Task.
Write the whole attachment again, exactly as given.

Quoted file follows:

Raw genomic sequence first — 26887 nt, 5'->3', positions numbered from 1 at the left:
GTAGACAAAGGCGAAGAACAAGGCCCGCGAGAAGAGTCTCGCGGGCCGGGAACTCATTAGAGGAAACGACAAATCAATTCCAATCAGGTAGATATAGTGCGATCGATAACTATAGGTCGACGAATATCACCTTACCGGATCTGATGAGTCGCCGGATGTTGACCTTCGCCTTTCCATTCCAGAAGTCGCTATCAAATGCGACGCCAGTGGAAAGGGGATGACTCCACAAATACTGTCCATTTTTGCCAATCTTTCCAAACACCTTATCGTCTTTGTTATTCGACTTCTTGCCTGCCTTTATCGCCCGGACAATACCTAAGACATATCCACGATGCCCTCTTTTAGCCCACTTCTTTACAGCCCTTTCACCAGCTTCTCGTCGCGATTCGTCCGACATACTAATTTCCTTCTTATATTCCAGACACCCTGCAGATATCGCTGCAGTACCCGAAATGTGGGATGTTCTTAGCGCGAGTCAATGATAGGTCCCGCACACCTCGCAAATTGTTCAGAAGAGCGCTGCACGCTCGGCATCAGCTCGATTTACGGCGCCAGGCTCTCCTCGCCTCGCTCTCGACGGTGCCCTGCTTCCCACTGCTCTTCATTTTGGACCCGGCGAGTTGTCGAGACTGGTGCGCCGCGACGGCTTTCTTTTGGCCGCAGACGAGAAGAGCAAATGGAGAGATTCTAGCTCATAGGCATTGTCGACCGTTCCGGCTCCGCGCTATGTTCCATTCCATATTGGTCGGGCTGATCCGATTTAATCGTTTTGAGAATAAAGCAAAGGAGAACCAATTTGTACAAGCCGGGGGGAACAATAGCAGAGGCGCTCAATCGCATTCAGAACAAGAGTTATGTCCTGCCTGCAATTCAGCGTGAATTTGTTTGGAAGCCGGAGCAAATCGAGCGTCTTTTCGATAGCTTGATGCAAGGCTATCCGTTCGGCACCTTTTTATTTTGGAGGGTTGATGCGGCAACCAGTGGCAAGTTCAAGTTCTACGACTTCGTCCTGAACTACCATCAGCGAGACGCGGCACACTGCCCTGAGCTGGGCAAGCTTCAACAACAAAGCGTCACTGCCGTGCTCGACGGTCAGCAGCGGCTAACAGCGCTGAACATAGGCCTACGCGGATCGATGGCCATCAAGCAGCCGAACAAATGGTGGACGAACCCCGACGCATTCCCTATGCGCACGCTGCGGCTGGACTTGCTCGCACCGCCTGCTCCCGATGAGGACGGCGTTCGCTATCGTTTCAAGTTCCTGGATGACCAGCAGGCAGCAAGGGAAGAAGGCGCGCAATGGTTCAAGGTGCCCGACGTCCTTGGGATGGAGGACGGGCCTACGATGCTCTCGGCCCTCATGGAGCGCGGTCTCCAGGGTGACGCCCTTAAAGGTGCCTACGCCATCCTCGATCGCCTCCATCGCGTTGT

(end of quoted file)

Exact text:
Raw genomic sequence first — 26887 nt, 5'->3', positions numbered from 1 at the left:
GTAGACAAAGGCGAAGAACAAGGCCCGCGAGAAGAGTCTCGCGGGCCGGGAACTCATTAGAGGAAACGACAAATCAATTCCAATCAGGTAGATATAGTGCGATCGATAACTATAGGTCGACGAATATCACCTTACCGGATCTGATGAGTCGCCGGATGTTGACCTTCGCCTTTCCATTCCAGAAGTCGCTATCAAATGCGACGCCAGTGGAAAGGGGATGACTCCACAAATACTGTCCATTTTTGCCAATCTTTCCAAACACCTTATCGTCTTTGTTATTCGACTTCTTGCCTGCCTTTATCGCCCGGACAATACCTAAGACATATCCACGATGCCCTCTTTTAGCCCACTTCTTTACAGCCCTTTCACCAGCTTCTCGTCGCGATTCGTCCGACATACTAATTTCCTTCTTATATTCCAGACACCCTGCAGATATCGCTGCAGTACCCGAAATGTGGGATGTTCTTAGCGCGAGTCAATGATAGGTCCCGCACACCTCGCAAATTGTTCAGAAGAGCGCTGCACGCTCGGCATCAGCTCGATTTACGGCGCCAGGCTCTCCTCGCCTCGCTCTCGACGGTGCCCTGCTTCCCACTGCTCTTCATTTTGGACCCGGCGAGTTGTCGAGACTGGTGCGCCGCGACGGCTTTCTTTTGGCCGCAGACGAGAAGAGCAAATGGAGAGATTCTAGCTCATAGGCATTGTCGACCGTTCCGGCTCCGCGCTATGTTCCATTCCATATTGGTCGGGCTGATCCGATTTAATCGTTTTGAGAATAAAGCAAAGGAGAACCAATTTGTACAAGCCGGGGGGAACAATAGCAGAGGCGCTCAATCGCATTCAGAACAAGAGTTATGTCCTGCCTGCAATTCAGCGTGAATTTGTTTGGAAGCCGGAGCAAATCGAGCGTCTTTTCGATAGCTTGATGCAAGGCTATCCGTTCGGCACCTTTTTATTTTGGAGGGTTGATGCGGCAACCAGTGGCAAGTTCAAGTTCTACGACTTCGTCCTGAACTACCATCAGCGAGACGCGGCACACTGCCCTGAGCTGGGCAAGCTTCAACAACAAAGCGTCACTGCCGTGCTCGACGGTCAGCAGCGGCTAACAGCGCTGAACATAGGCCTACGCGGATCGATGGCCATCAAGCAGCCGAACAAATGGTGGACGAACCCCGACGCATTCCCTATGCGCACGCTGCGGCTGGACTTGCTCGCACCGCCTGCTCCCGATGAGGACGGCGTTCGCTATCGTTTCAAGTTCCTGGATGACCAGCAGGCAGCAAGGGAAGAAGGCGCGCAATGGTTCAAGGTGCCCGACGTCCTTGGGATGGAGGACGGGCCTACGATGCTCTCGGCCCTCATGGAGCGCGGTCTCCAGGGTGACGCCCTTAAAGGTGCCTACGCCATCCTCGATCGCCTCCATCGCGTTGT